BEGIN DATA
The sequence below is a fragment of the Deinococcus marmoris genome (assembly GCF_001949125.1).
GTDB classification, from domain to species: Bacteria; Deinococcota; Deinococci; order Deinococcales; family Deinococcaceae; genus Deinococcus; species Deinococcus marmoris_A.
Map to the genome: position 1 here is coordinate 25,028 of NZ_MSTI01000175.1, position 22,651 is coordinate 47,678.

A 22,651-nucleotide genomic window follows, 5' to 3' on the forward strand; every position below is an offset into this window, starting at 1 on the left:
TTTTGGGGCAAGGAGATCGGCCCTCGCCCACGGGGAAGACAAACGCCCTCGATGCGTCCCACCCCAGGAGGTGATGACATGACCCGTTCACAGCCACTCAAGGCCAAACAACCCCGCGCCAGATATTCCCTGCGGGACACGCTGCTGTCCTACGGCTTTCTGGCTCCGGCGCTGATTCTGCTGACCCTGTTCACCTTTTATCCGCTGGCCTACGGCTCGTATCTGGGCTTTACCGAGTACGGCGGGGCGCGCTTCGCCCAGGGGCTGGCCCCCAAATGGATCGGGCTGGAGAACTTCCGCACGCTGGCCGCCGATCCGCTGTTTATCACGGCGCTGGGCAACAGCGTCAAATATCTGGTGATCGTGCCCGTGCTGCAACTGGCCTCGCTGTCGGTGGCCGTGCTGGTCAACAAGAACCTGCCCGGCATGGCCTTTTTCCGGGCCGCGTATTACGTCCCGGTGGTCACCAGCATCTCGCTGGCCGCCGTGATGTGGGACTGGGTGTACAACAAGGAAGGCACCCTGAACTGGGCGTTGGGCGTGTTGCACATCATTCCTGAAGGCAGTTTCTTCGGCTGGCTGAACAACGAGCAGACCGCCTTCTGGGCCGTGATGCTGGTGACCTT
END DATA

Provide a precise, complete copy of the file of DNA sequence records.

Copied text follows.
The sequence below is a fragment of the Deinococcus marmoris genome (assembly GCF_001949125.1).
GTDB classification, from domain to species: Bacteria; Deinococcota; Deinococci; order Deinococcales; family Deinococcaceae; genus Deinococcus; species Deinococcus marmoris_A.
Map to the genome: position 1 here is coordinate 25,028 of NZ_MSTI01000175.1, position 22,651 is coordinate 47,678.

A 22,651-nucleotide genomic window follows, 5' to 3' on the forward strand; every position below is an offset into this window, starting at 1 on the left:
TTTTGGGGCAAGGAGATCGGCCCTCGCCCACGGGGAAGACAAACGCCCTCGATGCGTCCCACCCCAGGAGGTGATGACATGACCCGTTCACAGCCACTCAAGGCCAAACAACCCCGCGCCAGATATTCCCTGCGGGACACGCTGCTGTCCTACGGCTTTCTGGCTCCGGCGCTGATTCTGCTGACCCTGTTCACCTTTTATCCGCTGGCCTACGGCTCGTATCTGGGCTTTACCGAGTACGGCGGGGCGCGCTTCGCCCAGGGGCTGGCCCCCAAATGGATCGGGCTGGAGAACTTCCGCACGCTGGCCGCCGATCCGCTGTTTATCACGGCGCTGGGCAACAGCGTCAAATATCTGGTGATCGTGCCCGTGCTGCAACTGGCCTCGCTGTCGGTGGCCGTGCTGGTCAACAAGAACCTGCCCGGCATGGCCTTTTTCCGGGCCGCGTATTACGTCCCGGTGGTCACCAGCATCTCGCTGGCCGCCGTGATGTGGGACTGGGTGTACAACAAGGAAGGCACCCTGAACTGGGCGTTGGGCGTGTTGCACATCATTCCTGAAGGCAGTTTCTTCGGCTGGCTGAACAACGAGCAGACCGCCTTCTGGGCCGTGATGCTGGTGACCTT